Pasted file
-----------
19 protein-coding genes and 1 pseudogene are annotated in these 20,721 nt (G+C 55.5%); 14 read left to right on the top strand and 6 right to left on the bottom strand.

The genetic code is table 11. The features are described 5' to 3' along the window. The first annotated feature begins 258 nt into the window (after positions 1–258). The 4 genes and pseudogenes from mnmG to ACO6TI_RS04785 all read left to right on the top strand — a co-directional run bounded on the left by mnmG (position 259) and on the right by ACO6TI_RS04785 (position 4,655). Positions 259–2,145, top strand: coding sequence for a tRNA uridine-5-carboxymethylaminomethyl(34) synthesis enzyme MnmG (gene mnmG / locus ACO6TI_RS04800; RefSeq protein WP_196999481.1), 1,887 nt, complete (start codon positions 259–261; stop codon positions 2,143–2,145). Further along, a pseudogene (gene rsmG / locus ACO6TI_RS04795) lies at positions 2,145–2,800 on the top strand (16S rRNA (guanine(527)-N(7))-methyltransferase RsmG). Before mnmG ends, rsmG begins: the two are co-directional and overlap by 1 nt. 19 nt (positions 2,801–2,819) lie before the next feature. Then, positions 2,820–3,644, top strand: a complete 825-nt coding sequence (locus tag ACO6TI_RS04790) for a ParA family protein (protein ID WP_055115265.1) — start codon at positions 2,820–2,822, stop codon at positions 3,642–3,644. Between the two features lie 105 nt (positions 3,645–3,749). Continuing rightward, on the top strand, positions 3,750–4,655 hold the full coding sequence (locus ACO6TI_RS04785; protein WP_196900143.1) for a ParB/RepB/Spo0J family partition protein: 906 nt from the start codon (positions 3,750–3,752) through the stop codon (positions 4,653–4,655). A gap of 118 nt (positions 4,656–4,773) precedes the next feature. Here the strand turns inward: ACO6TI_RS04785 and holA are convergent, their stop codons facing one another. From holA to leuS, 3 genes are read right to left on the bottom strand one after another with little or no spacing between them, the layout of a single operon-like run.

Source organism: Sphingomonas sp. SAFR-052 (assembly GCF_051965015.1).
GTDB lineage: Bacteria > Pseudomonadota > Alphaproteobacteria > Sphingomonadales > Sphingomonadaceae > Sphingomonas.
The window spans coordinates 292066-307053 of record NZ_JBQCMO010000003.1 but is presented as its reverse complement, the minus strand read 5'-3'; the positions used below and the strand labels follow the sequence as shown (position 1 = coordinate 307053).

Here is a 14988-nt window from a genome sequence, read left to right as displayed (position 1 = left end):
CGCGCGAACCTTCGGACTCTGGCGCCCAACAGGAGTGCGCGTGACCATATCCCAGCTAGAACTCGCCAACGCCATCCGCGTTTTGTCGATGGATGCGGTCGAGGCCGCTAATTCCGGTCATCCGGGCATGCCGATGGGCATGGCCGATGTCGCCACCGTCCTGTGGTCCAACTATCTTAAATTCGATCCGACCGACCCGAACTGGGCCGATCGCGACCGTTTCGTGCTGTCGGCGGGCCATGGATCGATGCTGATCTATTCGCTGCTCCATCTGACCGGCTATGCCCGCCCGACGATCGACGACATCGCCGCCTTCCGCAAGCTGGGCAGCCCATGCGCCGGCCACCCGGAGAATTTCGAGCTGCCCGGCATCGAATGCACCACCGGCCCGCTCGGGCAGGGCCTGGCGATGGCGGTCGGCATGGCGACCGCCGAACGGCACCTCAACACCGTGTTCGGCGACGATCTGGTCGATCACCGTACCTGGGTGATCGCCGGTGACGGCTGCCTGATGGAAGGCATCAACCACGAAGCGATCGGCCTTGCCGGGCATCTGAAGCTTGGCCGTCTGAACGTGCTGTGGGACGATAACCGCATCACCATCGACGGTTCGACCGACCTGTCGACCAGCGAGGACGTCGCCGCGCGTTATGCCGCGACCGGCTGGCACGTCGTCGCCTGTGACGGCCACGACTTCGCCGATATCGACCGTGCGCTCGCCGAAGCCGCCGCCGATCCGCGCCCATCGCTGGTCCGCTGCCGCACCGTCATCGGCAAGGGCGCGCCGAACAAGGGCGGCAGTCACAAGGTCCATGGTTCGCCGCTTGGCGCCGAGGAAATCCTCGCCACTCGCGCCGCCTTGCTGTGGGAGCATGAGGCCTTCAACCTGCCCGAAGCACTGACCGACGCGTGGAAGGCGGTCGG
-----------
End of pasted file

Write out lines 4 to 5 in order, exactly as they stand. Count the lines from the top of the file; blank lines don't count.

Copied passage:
GTDB lineage: Bacteria > Pseudomonadota > Alphaproteobacteria > Sphingomonadales > Sphingomonadaceae > Sphingomonas.
The window spans coordinates 292066-307053 of record NZ_JBQCMO010000003.1 but is presented as its reverse complement, the minus strand read 5'-3'; the positions used below and the strand labels follow the sequence as shown (position 1 = coordinate 307053).